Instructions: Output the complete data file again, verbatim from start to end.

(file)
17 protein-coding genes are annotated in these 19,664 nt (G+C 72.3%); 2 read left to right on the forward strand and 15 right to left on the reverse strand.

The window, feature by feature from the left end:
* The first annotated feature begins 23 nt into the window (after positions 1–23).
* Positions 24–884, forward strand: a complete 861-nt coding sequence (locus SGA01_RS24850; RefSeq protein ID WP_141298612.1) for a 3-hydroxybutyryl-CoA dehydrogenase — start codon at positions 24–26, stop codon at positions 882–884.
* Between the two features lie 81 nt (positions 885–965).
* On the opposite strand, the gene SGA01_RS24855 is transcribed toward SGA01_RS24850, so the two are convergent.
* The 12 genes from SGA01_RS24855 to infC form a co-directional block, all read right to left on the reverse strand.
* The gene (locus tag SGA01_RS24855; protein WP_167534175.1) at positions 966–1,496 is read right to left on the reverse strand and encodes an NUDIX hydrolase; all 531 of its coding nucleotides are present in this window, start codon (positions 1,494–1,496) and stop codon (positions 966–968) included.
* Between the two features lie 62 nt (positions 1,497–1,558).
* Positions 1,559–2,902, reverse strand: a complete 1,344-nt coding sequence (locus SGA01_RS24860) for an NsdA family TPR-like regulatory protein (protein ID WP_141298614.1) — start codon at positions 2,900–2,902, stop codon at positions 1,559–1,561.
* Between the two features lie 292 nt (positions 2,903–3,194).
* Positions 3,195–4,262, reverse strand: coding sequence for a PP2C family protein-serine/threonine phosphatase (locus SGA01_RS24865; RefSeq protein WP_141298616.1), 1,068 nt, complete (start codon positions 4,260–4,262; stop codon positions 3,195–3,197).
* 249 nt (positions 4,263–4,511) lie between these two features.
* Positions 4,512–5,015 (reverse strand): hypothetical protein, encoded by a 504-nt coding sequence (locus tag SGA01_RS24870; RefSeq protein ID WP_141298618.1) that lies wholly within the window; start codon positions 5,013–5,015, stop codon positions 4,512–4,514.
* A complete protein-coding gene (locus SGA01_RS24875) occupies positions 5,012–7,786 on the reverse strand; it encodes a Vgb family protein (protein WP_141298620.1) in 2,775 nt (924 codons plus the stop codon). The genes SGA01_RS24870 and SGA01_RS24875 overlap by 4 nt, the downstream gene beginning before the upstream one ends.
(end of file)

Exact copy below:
17 protein-coding genes are annotated in these 19,664 nt (G+C 72.3%); 2 read left to right on the forward strand and 15 right to left on the reverse strand.

The window, feature by feature from the left end:
* The first annotated feature begins 23 nt into the window (after positions 1–23).
* Positions 24–884, forward strand: a complete 861-nt coding sequence (locus SGA01_RS24850; RefSeq protein ID WP_141298612.1) for a 3-hydroxybutyryl-CoA dehydrogenase — start codon at positions 24–26, stop codon at positions 882–884.
* Between the two features lie 81 nt (positions 885–965).
* On the opposite strand, the gene SGA01_RS24855 is transcribed toward SGA01_RS24850, so the two are convergent.
* The 12 genes from SGA01_RS24855 to infC form a co-directional block, all read right to left on the reverse strand.
* The gene (locus tag SGA01_RS24855; protein WP_167534175.1) at positions 966–1,496 is read right to left on the reverse strand and encodes an NUDIX hydrolase; all 531 of its coding nucleotides are present in this window, start codon (positions 1,494–1,496) and stop codon (positions 966–968) included.
* Between the two features lie 62 nt (positions 1,497–1,558).
* Positions 1,559–2,902, reverse strand: a complete 1,344-nt coding sequence (locus SGA01_RS24860) for an NsdA family TPR-like regulatory protein (protein ID WP_141298614.1) — start codon at positions 2,900–2,902, stop codon at positions 1,559–1,561.
* Between the two features lie 292 nt (positions 2,903–3,194).
* Positions 3,195–4,262, reverse strand: coding sequence for a PP2C family protein-serine/threonine phosphatase (locus SGA01_RS24865; RefSeq protein WP_141298616.1), 1,068 nt, complete (start codon positions 4,260–4,262; stop codon positions 3,195–3,197).
* 249 nt (positions 4,263–4,511) lie between these two features.
* Positions 4,512–5,015 (reverse strand): hypothetical protein, encoded by a 504-nt coding sequence (locus tag SGA01_RS24870; RefSeq protein ID WP_141298618.1) that lies wholly within the window; start codon positions 5,013–5,015, stop codon positions 4,512–4,514.
* A complete protein-coding gene (locus SGA01_RS24875) occupies positions 5,012–7,786 on the reverse strand; it encodes a Vgb family protein (protein WP_141298620.1) in 2,775 nt (924 codons plus the stop codon). The genes SGA01_RS24870 and SGA01_RS24875 overlap by 4 nt, the downstream gene beginning before the upstream one ends.